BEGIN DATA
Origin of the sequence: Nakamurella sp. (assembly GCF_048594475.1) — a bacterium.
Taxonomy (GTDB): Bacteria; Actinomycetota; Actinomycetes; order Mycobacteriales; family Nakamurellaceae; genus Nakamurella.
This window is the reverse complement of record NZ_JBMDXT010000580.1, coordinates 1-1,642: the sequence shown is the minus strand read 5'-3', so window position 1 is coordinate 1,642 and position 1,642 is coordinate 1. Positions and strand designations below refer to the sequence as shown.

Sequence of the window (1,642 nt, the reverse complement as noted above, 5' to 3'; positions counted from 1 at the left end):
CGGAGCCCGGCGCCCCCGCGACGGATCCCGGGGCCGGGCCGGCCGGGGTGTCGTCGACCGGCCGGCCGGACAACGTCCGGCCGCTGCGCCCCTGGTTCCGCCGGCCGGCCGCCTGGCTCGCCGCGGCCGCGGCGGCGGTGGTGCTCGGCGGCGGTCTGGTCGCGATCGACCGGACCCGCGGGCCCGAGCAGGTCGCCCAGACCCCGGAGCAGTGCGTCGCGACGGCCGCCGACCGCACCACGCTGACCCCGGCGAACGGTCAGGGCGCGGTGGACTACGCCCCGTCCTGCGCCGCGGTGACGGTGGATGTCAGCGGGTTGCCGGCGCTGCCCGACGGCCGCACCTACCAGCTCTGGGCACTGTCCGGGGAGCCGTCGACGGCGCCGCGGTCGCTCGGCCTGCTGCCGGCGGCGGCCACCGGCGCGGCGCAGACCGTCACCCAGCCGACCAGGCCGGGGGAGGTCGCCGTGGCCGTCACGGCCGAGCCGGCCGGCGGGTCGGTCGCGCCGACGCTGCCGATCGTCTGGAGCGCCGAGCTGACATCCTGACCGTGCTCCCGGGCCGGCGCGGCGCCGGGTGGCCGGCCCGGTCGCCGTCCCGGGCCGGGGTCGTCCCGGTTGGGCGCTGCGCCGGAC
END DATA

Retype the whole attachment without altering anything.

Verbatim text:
Origin of the sequence: Nakamurella sp. (assembly GCF_048594475.1) — a bacterium.
Taxonomy (GTDB): Bacteria; Actinomycetota; Actinomycetes; order Mycobacteriales; family Nakamurellaceae; genus Nakamurella.
This window is the reverse complement of record NZ_JBMDXT010000580.1, coordinates 1-1,642: the sequence shown is the minus strand read 5'-3', so window position 1 is coordinate 1,642 and position 1,642 is coordinate 1. Positions and strand designations below refer to the sequence as shown.

Sequence of the window (1,642 nt, the reverse complement as noted above, 5' to 3'; positions counted from 1 at the left end):
CGGAGCCCGGCGCCCCCGCGACGGATCCCGGGGCCGGGCCGGCCGGGGTGTCGTCGACCGGCCGGCCGGACAACGTCCGGCCGCTGCGCCCCTGGTTCCGCCGGCCGGCCGCCTGGCTCGCCGCGGCCGCGGCGGCGGTGGTGCTCGGCGGCGGTCTGGTCGCGATCGACCGGACCCGCGGGCCCGAGCAGGTCGCCCAGACCCCGGAGCAGTGCGTCGCGACGGCCGCCGACCGCACCACGCTGACCCCGGCGAACGGTCAGGGCGCGGTGGACTACGCCCCGTCCTGCGCCGCGGTGACGGTGGATGTCAGCGGGTTGCCGGCGCTGCCCGACGGCCGCACCTACCAGCTCTGGGCACTGTCCGGGGAGCCGTCGACGGCGCCGCGGTCGCTCGGCCTGCTGCCGGCGGCGGCCACCGGCGCGGCGCAGACCGTCACCCAGCCGACCAGGCCGGGGGAGGTCGCCGTGGCCGTCACGGCCGAGCCGGCCGGCGGGTCGGTCGCGCCGACGCTGCCGATCGTCTGGAGCGCCGAGCTGACATCCTGACCGTGCTCCCGGGCCGGCGCGGCGCCGGGTGGCCGGCCCGGTCGCCGTCCCGGGCCGGGGTCGTCCCGGTTGGGCGCTGCGCCGGAC